John Fowles, fully John Robert Fowles

John
Fowles, fully John Robert Fowles
1926
2005

English Novelist and Essayist

Author Quotes

Most marriages recognize this paradox: Passion destroys passion; we want what puts an end to wanting what we want.

Nobody wants to be a nobody. All our acts are partly devised to fill or to mask the emptiness we feel at the core.

If you are wise you will never pity the past for what it did not know, but pity yourself for what it did.

I was too green to know that all cynicism masks a failure to cope — an impotence, in short and to despise all effort is the greatest effort of all.

All perfect republics are perfect nonsense. The craving to risk death is our last great perversion. We come from night, we go into night. Why live in night?

All good science is art. And all good art is science.

There comes a time in each life like a point of fulcrum. At that time you must accept yourself. It is not anymore what you will become. It is what you are and always will be.

There are only two races on this planet - the intelligent and the stupid.

Men love war because it allows them to look serious. Because it is the one thing that stops women laughing at them.

One of the great fallacies of our time is that the Nazis rose to power because they imposed order on chaos. Precisely the opposite is true - they were successful because they imposed chaos on order. They tore up the commandments, they denied the super-ego, what you will. They said, "You may persecute the minority, you may kill, you may torture, you may couple and breed without love." They offered humanity all its great temptations. Nothing is true, everything is permitted.

War is a psychosis caused by an inability to see relationships. Our relationship with our fellowmen. Our relationship with our economic and historical situation. And above all our relationship to nothingness, to death.

The supposed great misery of our century is the lack of time; our sense of that, not a disinterested love of science, and certainly not wisdom, is why we devote such a huge proportion of the ingenuity and income of our societies to finding faster ways of doing things - as if the final aim of mankind was to grow closer not to a perfect humanity, but to a perfect lightning-flash.

Duty largely consists of pretending that the trivial is critical.

The most important questions in life can never be answered by anyone except oneself.

There is no plan. All is hazard. And the only thing that will preserve us is ourselves.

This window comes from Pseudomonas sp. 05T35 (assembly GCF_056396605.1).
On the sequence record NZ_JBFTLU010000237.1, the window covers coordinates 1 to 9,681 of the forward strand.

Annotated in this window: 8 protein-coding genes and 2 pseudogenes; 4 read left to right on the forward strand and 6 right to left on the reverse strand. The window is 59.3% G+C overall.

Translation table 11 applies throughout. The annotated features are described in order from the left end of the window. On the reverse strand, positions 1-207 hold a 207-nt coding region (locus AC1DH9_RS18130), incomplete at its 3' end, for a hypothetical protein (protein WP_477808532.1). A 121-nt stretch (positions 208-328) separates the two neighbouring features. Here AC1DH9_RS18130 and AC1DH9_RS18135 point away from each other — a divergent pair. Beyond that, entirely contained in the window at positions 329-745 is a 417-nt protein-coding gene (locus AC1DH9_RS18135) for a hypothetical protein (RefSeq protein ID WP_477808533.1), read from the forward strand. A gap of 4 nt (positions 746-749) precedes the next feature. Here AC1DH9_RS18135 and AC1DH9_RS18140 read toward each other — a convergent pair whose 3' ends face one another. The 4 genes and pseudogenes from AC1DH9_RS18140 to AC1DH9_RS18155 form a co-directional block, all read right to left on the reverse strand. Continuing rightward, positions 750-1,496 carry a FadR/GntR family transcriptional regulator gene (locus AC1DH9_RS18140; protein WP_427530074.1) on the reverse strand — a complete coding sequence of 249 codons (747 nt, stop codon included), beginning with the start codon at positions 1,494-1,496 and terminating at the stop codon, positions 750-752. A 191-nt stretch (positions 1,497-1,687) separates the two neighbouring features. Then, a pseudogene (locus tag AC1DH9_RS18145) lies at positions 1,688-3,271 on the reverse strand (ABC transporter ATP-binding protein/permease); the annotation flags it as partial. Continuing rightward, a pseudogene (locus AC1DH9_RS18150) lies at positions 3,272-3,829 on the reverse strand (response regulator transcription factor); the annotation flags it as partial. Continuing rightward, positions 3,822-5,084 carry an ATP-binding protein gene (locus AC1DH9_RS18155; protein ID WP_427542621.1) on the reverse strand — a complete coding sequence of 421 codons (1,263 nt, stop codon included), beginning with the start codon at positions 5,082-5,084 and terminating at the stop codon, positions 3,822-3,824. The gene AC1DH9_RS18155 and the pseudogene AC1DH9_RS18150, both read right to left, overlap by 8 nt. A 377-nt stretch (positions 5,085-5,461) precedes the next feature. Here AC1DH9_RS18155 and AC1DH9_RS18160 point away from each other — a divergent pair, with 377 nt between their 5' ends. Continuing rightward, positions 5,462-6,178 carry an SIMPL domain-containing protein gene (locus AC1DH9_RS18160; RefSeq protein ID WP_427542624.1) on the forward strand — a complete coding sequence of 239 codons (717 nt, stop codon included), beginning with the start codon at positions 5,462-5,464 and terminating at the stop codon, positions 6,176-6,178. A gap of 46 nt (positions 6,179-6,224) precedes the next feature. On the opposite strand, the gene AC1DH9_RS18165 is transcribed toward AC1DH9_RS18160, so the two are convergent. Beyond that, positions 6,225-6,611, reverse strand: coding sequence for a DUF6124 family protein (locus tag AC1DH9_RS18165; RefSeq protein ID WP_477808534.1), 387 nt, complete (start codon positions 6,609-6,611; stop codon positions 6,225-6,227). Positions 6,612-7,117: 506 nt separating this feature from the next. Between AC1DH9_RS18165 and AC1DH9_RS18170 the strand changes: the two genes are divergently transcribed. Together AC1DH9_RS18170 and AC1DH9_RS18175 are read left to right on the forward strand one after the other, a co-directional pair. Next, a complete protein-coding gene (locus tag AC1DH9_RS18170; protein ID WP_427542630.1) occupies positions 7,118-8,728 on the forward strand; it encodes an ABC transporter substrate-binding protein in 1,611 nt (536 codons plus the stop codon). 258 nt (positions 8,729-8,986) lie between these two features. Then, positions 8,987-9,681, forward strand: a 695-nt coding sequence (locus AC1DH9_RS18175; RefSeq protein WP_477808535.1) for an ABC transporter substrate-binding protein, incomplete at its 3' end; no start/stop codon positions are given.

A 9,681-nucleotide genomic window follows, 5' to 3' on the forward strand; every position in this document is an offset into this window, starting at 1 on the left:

We all write poems; it is simply that poets are the ones who write in words.

He [Hitler] did not. But millions of Germans did betray their selves. That was the tragedy. Not that one man had the courage to be evil. But that millions had not the courage to be good.

You wish to be liked. I wish simply to be. One day you will know what that means, perhaps. And you will smile. Not against me. But with me.

I acquired expensive habits and affected manners. I got a third-class degree and a first-class illusion: that I was a poet. But nothing could have been less poetic that my seeing-through-all boredom with life in general and with making a living in particular. I was too green to know that all cynicism masks a failure to cope-- an impotence, in short; and that to despise all effort is the greatest effort of all. But I did absorb a small dose of one permanently useful thing, Oxford's greatest gift to civilized life: Socratic honesty. It showed me, very intermittently, that it is not enough to revolt against one's past. One day I was outrageously bitter among some friends about the Army; back in my own rooms later it suddenly struck me that just because I said with impunity things that would have apoplexed my dead father, I was still no less under his influence. The truth was I was not a cynic by nature, only by revolt. I had got away from what I hated, but I hadn't found where I loved, and so I pretended that there was nowhere to love. Handsomely equipped to fail, I went out into the world.

It's despair at the lack of feeling, of love, of reason in the world. It's despair that anyone can even contemplate the idea of dropping a bomb or ordering that it should be dropped. It's despair that so few of us care. It's despair that there's so much brutality and callousness in the world. It's despair that perfectly normal young men can be made vicious and evil because they've won a lot of money.

It is not only species of animal that die out, but whole species of feeling. And if you are wise you will never pity the past for what it did not know, but pity yourself for what it did.

I love making, I love doing. I love being to the full, I love everything which is not sitting and watching and copying and dead at heart.

Our accepting what we must always inhibit our being what we ought to be.

An answer is always a form of death.

Author Picture
First Name
John
Last Name
Fowles, fully John Robert Fowles
Birth Date
1926
Death Date
2005
Bio

English Novelist and Essayist